A quarterly drop in GDP from 3.1 percent to 2.1 percent illustrates the growing toll that President Donald Trump’s trade policies are taking on American businesses, economists say.
American consumers proved themselves willing and able to spend in the second quarter, with a 4.3 percent increase in consumption offsetting a 5.5 percent slump in business investment.
“In the second quarter of 2019, we caught the first whiff of damage to the economy caused by Mr. Trump’s trade war,” said RSM chief economist Joseph Brusuelas, characterizing the issue as “an uncertainty tax” that has left corporate America guessing about the potential impact of tariffs on input costs and exports, supply chain disruption and market access.
According to July’s Business Conditions Survey conducted by the National Association for Business Economics, fewer than half of the respondents expect real GDP growth to increase by more than 2 percent over the next year, compared to two-thirds who expressed that view in January.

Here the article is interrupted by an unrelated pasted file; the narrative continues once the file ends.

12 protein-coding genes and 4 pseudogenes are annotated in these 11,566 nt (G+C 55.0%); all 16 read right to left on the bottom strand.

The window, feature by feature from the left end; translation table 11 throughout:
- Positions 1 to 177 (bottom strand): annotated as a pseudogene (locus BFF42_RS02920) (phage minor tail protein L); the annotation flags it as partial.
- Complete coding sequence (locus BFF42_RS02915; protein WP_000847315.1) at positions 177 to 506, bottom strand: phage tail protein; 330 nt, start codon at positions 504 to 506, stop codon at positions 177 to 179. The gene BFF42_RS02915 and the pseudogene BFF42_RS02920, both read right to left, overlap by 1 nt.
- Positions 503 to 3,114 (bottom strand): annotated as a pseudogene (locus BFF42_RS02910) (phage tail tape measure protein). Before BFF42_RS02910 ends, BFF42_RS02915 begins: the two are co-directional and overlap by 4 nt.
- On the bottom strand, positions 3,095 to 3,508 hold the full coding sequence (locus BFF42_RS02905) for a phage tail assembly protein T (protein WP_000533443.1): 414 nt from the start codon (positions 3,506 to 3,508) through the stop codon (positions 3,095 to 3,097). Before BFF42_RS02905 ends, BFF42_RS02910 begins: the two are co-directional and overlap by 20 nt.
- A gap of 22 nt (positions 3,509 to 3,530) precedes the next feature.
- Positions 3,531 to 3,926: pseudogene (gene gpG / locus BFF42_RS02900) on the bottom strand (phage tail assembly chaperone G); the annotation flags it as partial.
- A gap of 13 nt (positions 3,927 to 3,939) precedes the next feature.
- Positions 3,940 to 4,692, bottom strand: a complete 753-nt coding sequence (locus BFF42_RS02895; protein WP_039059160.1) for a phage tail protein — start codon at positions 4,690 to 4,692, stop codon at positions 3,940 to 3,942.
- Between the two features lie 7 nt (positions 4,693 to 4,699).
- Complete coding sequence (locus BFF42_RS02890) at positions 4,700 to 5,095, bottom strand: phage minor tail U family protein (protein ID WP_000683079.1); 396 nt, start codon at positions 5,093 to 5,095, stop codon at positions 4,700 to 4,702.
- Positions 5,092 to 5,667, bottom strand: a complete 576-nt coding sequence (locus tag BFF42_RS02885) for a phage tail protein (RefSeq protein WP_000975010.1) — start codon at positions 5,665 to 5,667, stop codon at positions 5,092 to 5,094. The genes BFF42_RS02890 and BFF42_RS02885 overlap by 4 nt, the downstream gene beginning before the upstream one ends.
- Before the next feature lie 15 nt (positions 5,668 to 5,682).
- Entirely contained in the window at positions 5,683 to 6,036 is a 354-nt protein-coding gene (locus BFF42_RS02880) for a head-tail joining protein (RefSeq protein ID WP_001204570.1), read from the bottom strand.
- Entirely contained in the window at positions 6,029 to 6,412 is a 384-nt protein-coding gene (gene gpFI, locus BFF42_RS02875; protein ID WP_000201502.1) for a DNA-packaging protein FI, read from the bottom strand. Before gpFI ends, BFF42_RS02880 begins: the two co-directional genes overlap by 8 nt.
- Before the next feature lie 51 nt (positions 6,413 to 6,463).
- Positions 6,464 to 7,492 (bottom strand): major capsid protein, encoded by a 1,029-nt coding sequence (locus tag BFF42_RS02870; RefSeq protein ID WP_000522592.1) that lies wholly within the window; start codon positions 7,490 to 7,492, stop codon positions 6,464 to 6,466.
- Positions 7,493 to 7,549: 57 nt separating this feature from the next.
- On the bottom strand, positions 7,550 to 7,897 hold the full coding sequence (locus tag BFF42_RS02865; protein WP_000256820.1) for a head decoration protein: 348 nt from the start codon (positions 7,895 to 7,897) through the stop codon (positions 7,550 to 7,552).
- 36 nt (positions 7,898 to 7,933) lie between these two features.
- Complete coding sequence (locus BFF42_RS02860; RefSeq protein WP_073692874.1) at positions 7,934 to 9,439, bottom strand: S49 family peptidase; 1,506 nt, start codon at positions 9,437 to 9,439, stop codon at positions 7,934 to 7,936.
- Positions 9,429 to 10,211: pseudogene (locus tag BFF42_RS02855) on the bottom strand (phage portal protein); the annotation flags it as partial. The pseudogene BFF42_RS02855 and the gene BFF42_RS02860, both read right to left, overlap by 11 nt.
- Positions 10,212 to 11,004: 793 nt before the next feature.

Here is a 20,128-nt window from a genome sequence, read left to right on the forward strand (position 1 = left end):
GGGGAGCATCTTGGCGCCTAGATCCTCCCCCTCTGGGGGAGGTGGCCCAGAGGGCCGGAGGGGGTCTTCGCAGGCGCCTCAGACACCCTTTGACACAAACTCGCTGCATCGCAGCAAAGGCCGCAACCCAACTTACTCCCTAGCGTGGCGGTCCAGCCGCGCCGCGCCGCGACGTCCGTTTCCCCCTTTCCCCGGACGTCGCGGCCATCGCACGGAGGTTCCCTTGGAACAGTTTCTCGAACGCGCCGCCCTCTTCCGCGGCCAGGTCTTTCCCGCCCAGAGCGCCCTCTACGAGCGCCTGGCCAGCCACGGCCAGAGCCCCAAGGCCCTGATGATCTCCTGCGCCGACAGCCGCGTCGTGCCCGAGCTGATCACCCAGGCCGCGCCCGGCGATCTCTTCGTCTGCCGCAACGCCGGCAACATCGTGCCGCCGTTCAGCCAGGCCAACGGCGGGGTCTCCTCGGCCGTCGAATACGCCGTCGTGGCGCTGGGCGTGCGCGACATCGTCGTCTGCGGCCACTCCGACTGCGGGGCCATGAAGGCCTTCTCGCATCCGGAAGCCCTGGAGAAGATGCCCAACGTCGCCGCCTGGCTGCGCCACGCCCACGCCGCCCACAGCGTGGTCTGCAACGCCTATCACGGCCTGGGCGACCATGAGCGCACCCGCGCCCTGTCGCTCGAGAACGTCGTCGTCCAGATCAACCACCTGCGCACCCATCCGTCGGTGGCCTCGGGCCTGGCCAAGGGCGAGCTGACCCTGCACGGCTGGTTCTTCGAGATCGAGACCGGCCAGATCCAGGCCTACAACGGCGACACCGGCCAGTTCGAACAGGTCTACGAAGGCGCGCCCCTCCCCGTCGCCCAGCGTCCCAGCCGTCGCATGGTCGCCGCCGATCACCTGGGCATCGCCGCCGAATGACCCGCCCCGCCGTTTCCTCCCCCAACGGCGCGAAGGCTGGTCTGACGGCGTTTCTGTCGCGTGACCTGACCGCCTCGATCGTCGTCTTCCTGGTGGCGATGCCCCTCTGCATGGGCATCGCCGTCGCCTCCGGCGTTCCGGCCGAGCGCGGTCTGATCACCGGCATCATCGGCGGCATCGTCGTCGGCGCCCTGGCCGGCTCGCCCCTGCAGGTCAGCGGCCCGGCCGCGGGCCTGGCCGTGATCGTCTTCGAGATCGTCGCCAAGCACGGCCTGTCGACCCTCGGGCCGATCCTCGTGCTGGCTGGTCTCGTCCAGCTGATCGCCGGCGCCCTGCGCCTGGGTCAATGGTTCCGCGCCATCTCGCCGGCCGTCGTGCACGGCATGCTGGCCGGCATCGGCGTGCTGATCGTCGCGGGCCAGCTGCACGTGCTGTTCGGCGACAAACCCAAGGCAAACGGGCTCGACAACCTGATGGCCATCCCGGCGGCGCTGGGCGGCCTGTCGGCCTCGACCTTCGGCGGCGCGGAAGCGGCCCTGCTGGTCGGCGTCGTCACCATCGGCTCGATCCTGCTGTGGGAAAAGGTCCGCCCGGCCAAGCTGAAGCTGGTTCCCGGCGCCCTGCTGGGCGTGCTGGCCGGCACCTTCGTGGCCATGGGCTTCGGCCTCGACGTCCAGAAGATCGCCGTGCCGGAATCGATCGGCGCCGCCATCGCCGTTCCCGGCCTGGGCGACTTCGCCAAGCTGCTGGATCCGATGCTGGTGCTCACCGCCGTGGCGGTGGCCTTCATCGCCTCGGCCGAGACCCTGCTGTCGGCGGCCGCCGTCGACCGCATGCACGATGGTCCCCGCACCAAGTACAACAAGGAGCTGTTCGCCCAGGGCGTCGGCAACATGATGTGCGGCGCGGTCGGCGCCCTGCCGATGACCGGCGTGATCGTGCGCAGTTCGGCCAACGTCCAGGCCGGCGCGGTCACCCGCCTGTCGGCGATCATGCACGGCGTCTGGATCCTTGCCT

“On balance, panelists expect slower growth than they were expecting three months ago. After more than a year since the U.S. first imposed new tariffs on its trading partners in 2018, higher tariffs are disrupting business conditions,” Constance Hunter, NABE president and KPMG chief economist, said in the survey report.
In the second quarter, NABE survey respondents reported lower profit margins and, among goods-producing companies, higher input costs. More than three-quarters of respondents in that sectors said tariffs are having a negative impact on business.
In recent earnings calls, Brusuelas said, it was evident that executives are “growing increasingly concerned about the direction of trade,” which hurts investment in everything from factories to intellectual property.
“There’s no question that there was trade-related impact,” said Ernie Cecilia, chief investment officer at Bryn Mawr Trust. “For second-quarter earnings reporting, one of the things that’s mentioned a fair amount is certainly trade and how that impacts capital spending.”
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